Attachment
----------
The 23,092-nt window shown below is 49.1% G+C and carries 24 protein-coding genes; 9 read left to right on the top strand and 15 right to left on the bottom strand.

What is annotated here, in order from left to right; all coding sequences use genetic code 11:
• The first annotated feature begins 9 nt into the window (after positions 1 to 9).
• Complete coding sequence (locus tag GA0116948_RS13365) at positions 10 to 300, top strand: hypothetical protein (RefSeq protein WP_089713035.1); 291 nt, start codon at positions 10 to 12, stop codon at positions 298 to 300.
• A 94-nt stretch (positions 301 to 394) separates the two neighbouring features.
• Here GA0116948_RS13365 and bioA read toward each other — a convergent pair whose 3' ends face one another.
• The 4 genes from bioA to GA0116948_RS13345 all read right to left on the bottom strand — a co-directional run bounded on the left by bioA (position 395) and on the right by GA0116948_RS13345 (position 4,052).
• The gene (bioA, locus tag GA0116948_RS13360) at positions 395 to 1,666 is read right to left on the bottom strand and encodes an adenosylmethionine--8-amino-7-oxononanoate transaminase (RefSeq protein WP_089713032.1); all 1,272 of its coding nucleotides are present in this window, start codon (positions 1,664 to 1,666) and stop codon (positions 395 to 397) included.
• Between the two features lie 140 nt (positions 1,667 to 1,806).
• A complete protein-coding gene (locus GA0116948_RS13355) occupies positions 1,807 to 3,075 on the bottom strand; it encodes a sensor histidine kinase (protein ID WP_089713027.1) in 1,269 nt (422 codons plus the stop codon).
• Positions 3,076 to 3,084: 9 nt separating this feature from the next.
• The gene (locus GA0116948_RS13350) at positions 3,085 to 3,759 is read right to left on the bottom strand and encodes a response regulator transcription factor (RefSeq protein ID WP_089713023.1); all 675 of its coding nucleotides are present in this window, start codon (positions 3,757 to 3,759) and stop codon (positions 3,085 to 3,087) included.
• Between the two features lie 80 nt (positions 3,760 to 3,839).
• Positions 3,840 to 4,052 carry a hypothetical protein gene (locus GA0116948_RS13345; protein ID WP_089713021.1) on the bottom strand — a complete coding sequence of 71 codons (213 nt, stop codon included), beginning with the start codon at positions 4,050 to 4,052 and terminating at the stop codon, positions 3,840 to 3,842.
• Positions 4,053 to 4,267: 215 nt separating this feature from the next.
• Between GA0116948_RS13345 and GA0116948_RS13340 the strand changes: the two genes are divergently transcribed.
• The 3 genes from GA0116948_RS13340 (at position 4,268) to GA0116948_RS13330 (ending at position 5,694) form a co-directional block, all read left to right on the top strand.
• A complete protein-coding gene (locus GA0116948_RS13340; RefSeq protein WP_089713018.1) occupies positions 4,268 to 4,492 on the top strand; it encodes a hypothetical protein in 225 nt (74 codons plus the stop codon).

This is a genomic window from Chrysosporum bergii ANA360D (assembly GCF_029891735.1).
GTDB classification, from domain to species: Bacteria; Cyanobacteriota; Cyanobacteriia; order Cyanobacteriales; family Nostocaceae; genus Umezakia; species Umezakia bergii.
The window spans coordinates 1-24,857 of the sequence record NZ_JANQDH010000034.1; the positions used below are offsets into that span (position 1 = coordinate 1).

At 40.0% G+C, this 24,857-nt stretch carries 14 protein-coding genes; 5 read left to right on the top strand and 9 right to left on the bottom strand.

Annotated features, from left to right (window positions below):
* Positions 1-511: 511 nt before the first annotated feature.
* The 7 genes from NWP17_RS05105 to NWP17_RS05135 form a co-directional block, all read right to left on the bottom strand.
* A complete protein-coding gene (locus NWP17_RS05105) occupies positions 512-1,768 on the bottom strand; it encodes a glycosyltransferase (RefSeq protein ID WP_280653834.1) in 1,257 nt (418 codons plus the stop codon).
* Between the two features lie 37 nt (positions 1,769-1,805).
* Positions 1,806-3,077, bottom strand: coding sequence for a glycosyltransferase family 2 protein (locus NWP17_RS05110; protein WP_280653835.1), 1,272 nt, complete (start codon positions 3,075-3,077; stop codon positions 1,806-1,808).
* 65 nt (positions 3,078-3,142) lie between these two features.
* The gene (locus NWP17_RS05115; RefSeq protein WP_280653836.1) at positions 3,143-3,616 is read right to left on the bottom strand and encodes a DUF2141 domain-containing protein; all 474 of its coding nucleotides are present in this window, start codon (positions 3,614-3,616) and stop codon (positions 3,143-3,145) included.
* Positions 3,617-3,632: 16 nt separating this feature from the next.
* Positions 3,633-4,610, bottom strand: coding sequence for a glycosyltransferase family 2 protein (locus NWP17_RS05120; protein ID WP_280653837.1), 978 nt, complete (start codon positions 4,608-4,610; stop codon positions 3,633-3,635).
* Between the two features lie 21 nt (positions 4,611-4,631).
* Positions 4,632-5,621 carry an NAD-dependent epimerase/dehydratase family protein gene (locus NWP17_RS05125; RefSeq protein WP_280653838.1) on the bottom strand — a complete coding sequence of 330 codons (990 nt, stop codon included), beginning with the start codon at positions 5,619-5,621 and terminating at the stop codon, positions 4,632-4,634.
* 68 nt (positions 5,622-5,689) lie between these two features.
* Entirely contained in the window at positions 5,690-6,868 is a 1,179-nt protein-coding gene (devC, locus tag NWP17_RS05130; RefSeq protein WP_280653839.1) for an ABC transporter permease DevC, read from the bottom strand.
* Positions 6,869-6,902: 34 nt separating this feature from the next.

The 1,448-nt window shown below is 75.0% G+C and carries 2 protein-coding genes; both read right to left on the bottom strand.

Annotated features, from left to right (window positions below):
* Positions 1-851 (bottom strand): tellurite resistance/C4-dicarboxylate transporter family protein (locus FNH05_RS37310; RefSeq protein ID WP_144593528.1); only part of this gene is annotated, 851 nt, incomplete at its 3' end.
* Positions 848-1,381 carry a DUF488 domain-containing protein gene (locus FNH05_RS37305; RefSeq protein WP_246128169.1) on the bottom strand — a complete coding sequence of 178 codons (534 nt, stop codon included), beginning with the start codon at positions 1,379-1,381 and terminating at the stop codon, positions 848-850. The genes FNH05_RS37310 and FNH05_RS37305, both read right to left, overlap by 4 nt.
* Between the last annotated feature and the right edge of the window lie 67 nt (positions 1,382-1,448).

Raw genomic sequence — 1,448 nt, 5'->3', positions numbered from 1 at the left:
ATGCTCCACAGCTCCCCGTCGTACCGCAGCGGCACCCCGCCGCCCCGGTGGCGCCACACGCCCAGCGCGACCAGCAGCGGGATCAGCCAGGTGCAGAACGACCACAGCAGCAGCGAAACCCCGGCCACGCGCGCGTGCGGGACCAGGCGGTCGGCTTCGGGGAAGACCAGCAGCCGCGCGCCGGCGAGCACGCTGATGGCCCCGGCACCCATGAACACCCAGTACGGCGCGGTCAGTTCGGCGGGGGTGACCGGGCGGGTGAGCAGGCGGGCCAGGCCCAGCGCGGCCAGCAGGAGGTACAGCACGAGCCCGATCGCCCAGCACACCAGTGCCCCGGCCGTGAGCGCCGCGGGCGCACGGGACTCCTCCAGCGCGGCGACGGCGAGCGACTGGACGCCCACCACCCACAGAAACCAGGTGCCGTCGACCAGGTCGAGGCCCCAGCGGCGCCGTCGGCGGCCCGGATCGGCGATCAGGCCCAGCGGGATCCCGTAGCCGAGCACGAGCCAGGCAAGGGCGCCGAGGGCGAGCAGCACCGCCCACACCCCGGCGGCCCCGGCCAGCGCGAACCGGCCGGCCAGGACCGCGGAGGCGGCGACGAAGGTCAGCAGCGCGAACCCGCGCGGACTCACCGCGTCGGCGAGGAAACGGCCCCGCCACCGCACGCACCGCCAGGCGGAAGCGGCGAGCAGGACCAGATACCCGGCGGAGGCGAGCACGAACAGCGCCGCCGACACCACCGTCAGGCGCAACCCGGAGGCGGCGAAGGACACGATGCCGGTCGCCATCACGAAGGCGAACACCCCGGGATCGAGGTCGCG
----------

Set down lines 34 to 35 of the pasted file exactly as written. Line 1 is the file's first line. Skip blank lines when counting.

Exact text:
* Positions 4,632-5,621 carry an NAD-dependent epimerase/dehydratase family protein gene (locus NWP17_RS05125; RefSeq protein WP_280653838.1) on the bottom strand — a complete coding sequence of 330 codons (990 nt, stop codon included), beginning with the start codon at positions 5,619-5,621 and terminating at the stop codon, positions 4,632-4,634.
* 68 nt (positions 5,622-5,689) lie between these two features.